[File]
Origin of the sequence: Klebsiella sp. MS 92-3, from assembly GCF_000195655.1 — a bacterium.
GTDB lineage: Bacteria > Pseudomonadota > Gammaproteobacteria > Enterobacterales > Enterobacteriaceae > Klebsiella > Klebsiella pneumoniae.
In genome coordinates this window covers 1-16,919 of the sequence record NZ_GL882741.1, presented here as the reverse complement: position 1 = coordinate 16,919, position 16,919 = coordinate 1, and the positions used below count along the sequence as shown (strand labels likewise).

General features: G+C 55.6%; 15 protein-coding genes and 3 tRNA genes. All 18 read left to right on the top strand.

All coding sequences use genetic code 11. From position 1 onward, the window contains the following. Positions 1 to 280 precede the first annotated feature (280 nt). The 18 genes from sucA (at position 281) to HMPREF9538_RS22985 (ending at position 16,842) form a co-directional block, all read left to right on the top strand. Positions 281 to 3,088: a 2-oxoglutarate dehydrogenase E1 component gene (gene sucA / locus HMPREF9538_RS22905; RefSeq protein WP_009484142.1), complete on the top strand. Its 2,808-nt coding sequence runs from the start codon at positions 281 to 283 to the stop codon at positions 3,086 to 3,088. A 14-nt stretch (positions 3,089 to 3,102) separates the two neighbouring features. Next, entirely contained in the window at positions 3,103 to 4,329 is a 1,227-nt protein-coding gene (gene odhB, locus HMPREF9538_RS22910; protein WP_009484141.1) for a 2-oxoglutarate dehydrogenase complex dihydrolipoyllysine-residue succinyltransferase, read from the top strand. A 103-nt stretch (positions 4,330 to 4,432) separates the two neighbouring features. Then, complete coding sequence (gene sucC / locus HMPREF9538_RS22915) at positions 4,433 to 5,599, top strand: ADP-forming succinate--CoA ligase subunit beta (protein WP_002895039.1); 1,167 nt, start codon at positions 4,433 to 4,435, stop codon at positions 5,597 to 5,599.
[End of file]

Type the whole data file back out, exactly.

Origin of the sequence: Klebsiella sp. MS 92-3, from assembly GCF_000195655.1 — a bacterium.
GTDB lineage: Bacteria > Pseudomonadota > Gammaproteobacteria > Enterobacterales > Enterobacteriaceae > Klebsiella > Klebsiella pneumoniae.
In genome coordinates this window covers 1-16,919 of the sequence record NZ_GL882741.1, presented here as the reverse complement: position 1 = coordinate 16,919, position 16,919 = coordinate 1, and the positions used below count along the sequence as shown (strand labels likewise).

General features: G+C 55.6%; 15 protein-coding genes and 3 tRNA genes. All 18 read left to right on the top strand.

All coding sequences use genetic code 11. From position 1 onward, the window contains the following. Positions 1 to 280 precede the first annotated feature (280 nt). The 18 genes from sucA (at position 281) to HMPREF9538_RS22985 (ending at position 16,842) form a co-directional block, all read left to right on the top strand. Positions 281 to 3,088: a 2-oxoglutarate dehydrogenase E1 component gene (gene sucA / locus HMPREF9538_RS22905; RefSeq protein WP_009484142.1), complete on the top strand. Its 2,808-nt coding sequence runs from the start codon at positions 281 to 283 to the stop codon at positions 3,086 to 3,088. A 14-nt stretch (positions 3,089 to 3,102) separates the two neighbouring features. Next, entirely contained in the window at positions 3,103 to 4,329 is a 1,227-nt protein-coding gene (gene odhB, locus HMPREF9538_RS22910; protein WP_009484141.1) for a 2-oxoglutarate dehydrogenase complex dihydrolipoyllysine-residue succinyltransferase, read from the top strand. A 103-nt stretch (positions 4,330 to 4,432) separates the two neighbouring features. Then, complete coding sequence (gene sucC / locus HMPREF9538_RS22915) at positions 4,433 to 5,599, top strand: ADP-forming succinate--CoA ligase subunit beta (protein WP_002895039.1); 1,167 nt, start codon at positions 4,433 to 4,435, stop codon at positions 5,597 to 5,599.